How to get started with containerization

Given how truly disruptive containers are, it's easy to get excited and want to go all in. But there's much to be gained by getting a lay of the land before you jump

How to get started with containerization
Luke Price (CC BY 2.0)

As part of my job, I regularly meet with devops people to discuss their container strategy. Most of the time, the people I talk to are eager to reap the many benefits containers offer, but they are new to working with them. They might have a container-based system or two on-premises or in the cloud, but no clear strategy.

Given how truly disruptive containers are, it’s easy to get excited and want to go all in. But I encourage people to clearly define their short- and long-term objectives and build in the runway needed to acclimate themselves to containers and the culture that surrounds them.

The main reasons devops teams want to start using containers are:

  1. Speed up application development and deployment: Containers are lean, light, and fast—you can easily start developing containers using ready made boilerplate images, based on popular open source projects. Once ready, you can package your work as a container image, ship it and run in production environment exactly the same way you did in your development environment. If you add automation to the process, like CI/CD tools, then things can even get faster.

  2. Move applications to the cloud: Another incredibly useful trait of containers is their portability. Containerizing an application abstracts it from the host operating system and the physical infrastructure. The same container can run on-premise or in the cloud (private or public) without the need to convert deployment formats or change a line of code!.

  3. Transition to microservices: Each container is usually single-purpose, single-process, which aligns nicely with microservices architectures. Organizations are looking for better ways to develop and maintain their applications, moving away from big monolithic applications that are hard to maintain into microservices applications that are easier to develop and upgrade. Containers are the perfect platform for microservices, and the ecosystem that have sprung up around them enables even the largest organizations to scale a microservices strategy.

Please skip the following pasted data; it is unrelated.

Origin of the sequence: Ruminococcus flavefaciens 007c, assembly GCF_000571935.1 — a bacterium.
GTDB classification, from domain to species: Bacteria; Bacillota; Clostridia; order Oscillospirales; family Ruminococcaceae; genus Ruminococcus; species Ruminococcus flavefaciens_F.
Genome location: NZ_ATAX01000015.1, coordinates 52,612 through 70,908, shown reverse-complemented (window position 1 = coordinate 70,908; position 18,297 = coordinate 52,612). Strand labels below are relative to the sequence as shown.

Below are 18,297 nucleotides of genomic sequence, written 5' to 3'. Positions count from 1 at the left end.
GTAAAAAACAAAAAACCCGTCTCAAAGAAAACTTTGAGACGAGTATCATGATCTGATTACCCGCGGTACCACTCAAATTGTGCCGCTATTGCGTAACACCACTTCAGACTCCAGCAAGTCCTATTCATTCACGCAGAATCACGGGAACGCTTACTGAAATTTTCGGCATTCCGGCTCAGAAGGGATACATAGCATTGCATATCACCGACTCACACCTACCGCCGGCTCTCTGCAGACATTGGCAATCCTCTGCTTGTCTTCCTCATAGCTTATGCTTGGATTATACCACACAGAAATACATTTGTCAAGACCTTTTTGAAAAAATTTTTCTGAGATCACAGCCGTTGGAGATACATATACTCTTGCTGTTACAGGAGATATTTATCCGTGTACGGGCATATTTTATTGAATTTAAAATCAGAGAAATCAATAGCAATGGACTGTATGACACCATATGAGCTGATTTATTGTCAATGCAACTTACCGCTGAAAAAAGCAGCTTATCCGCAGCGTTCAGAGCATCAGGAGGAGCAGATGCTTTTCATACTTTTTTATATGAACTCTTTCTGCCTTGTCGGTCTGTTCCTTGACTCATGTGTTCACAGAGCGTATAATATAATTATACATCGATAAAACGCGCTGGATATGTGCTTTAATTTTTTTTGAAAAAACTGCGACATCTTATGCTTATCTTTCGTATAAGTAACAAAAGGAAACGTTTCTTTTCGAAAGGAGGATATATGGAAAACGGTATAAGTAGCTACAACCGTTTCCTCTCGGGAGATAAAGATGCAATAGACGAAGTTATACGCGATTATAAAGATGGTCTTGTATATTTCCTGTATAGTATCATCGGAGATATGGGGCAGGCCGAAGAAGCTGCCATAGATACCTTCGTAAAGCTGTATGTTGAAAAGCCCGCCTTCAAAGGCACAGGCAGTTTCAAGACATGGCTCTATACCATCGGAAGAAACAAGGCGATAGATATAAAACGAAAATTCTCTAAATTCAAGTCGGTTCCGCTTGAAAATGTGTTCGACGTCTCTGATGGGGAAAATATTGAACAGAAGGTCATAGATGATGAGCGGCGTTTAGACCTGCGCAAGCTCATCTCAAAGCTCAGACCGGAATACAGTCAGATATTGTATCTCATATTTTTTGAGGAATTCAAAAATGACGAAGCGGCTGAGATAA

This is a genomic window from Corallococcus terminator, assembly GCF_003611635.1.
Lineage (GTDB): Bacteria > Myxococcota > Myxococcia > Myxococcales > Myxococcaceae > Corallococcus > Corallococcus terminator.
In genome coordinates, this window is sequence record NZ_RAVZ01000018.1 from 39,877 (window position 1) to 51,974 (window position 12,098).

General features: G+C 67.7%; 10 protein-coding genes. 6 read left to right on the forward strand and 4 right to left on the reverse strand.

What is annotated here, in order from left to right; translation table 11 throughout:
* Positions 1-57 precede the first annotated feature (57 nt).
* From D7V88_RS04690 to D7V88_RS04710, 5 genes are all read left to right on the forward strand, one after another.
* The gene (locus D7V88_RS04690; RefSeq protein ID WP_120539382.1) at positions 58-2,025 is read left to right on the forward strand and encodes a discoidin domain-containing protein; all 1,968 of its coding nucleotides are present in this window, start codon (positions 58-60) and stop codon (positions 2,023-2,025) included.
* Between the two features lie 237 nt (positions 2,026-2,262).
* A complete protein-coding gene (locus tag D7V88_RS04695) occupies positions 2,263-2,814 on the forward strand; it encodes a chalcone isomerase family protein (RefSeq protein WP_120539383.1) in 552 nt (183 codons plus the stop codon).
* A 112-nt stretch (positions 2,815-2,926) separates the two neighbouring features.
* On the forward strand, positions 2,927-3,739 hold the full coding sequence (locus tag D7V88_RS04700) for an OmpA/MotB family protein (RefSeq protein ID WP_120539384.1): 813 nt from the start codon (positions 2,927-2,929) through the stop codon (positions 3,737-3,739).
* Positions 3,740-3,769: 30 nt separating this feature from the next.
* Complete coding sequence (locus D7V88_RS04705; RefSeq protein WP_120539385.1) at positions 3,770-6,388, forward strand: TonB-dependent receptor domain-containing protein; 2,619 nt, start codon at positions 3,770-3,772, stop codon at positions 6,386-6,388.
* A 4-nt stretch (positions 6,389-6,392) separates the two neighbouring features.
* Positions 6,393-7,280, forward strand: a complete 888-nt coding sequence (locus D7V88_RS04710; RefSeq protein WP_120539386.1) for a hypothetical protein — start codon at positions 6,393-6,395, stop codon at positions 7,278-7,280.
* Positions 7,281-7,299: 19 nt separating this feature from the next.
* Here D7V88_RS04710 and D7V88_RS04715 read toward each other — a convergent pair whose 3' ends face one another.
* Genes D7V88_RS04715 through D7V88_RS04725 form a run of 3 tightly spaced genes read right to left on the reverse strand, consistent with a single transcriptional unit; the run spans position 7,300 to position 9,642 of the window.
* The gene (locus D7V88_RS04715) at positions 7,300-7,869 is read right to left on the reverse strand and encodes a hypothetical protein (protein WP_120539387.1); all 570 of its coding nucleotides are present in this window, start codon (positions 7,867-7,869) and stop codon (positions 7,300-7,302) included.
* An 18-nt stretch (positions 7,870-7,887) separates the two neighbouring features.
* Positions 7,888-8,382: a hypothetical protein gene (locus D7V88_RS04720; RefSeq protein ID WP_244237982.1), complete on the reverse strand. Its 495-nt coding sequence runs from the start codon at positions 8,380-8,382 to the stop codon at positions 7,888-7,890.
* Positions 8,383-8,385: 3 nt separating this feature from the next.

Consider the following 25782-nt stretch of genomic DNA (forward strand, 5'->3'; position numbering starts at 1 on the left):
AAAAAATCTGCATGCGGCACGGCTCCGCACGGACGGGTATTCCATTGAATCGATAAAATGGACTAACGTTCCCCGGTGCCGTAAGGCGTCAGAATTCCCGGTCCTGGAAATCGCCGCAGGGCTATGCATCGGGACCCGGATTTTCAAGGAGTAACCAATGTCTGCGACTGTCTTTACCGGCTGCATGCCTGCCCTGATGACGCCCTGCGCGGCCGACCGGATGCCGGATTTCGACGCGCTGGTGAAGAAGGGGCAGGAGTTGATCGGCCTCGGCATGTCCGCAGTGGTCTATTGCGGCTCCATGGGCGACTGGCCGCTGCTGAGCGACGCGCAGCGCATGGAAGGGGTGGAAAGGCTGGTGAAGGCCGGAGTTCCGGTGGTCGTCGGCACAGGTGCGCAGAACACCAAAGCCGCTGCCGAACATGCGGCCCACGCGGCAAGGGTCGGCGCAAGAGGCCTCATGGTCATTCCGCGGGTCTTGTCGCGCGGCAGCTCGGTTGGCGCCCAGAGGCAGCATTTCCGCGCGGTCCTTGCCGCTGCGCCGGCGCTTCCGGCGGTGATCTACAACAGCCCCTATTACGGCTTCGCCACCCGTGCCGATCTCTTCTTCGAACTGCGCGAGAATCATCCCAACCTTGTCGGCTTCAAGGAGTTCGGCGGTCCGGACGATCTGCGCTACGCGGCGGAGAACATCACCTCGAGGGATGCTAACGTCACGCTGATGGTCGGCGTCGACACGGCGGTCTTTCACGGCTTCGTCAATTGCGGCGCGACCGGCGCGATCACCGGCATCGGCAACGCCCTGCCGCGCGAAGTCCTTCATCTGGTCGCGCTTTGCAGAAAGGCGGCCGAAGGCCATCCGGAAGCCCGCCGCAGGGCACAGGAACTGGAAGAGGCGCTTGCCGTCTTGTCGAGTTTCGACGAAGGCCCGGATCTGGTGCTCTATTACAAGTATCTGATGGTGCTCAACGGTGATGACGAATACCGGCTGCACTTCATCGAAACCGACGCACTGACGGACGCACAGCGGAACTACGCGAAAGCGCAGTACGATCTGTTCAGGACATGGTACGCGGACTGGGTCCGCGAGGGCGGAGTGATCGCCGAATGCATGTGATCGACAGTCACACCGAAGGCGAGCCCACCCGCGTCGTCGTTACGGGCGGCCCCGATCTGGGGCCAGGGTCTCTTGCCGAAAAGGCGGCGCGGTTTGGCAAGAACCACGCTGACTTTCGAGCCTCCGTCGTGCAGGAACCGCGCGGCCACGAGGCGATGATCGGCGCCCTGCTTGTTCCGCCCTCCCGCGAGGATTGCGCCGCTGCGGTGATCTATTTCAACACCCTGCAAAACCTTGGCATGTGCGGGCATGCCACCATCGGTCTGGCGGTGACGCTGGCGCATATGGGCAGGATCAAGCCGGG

There are plenty of benefits with containerizing your applications—but the question is where to start? Should you take you legacy monolithic application and refactor it into modern microservices containers, or maybe you should just containerize the “new stuff”?

Well, what about starting with another approach: Containerize an existing legacy application without refactoring it into microservices? When containerizing a legacy, monolithic application not built for containers, you lose some of the benefits that microservices apps have to offer—especially the ease of maintenance and updates options, but there are still many benefits to consider.

Containerizing an app enables you to introduce containers into the environment and you can familiarize your team with them while structuring teams and establishing processes that will optimize their transition to a microservices-based approach.

At the end of the day you’ll want to have one pipeline and tool chain—using containers, which can be used to package of new microservices and manage legacy applications. This way, you can normalize all the processes around containers even you’re running legacy monolithic apps within the containers. The beauty of this approach is that you can start bolting microservices onto the existing application, so that any new functionality is microservices-based.

One hybrid approach that’s been generating a bit of buzz recently is a use case known in devops parlance as lift and shift. "Lift and shift" refers to the process of containerizing an on-premises, monolithic application to lift it (usually from an old data center) and shift it somewhere else (usually into a modern public or private cloud).

However, as one DockerCon attendee noted, lift and shift can and should be more than just a transport mechanism. It provides the underpinnings to transition to a microservices model and introduces containers into the environment in a manageable way. That’s why it’s quickly become a popular approach for familiarizing devops teams with containers. But even if when used to deliver a more limited set of benefits, it might be a quick win for those wanting to show tangible forward motion on a container strategy.

If you’re goal is to rearchitect a legacy app using containers, a complete rewrite into microservices is a big step. There are many intermediate steps such as refactoring the app into several larger chunks—“macroservices,” if you will. It will also provide some benefits and allow you to gradually delve into true microservices.

As devops teams decide what to containerize first and why, they might want to consider forging relationships with outside stakeholders that can help support further innovation.  Given the name of my blog is “DevSecOps,” it should come as no surprise that put list security teams first on that list, as they have the potential to be an extremely strategic, useful partner to devops.  

Whatever barriers that may exist between security and devops (some of which I covered in my previous post), the collaborative spirit of devops can be a powerful lure to security folks. Not only can the security group be a strong ally, they might have have insights into security/IT risk considerations that can strengthen a devops-driven business justification for containerizing a particular app.

At the end of the day, as common as the “rebuild or containerize the existing app?” dilemma is, there’s no one-size-fits-all solution. That’s why quick wins are so important—so whatever you decide to do, plan well, and create realistic success criteria.

Copyright © 2017 IDG Communications, Inc.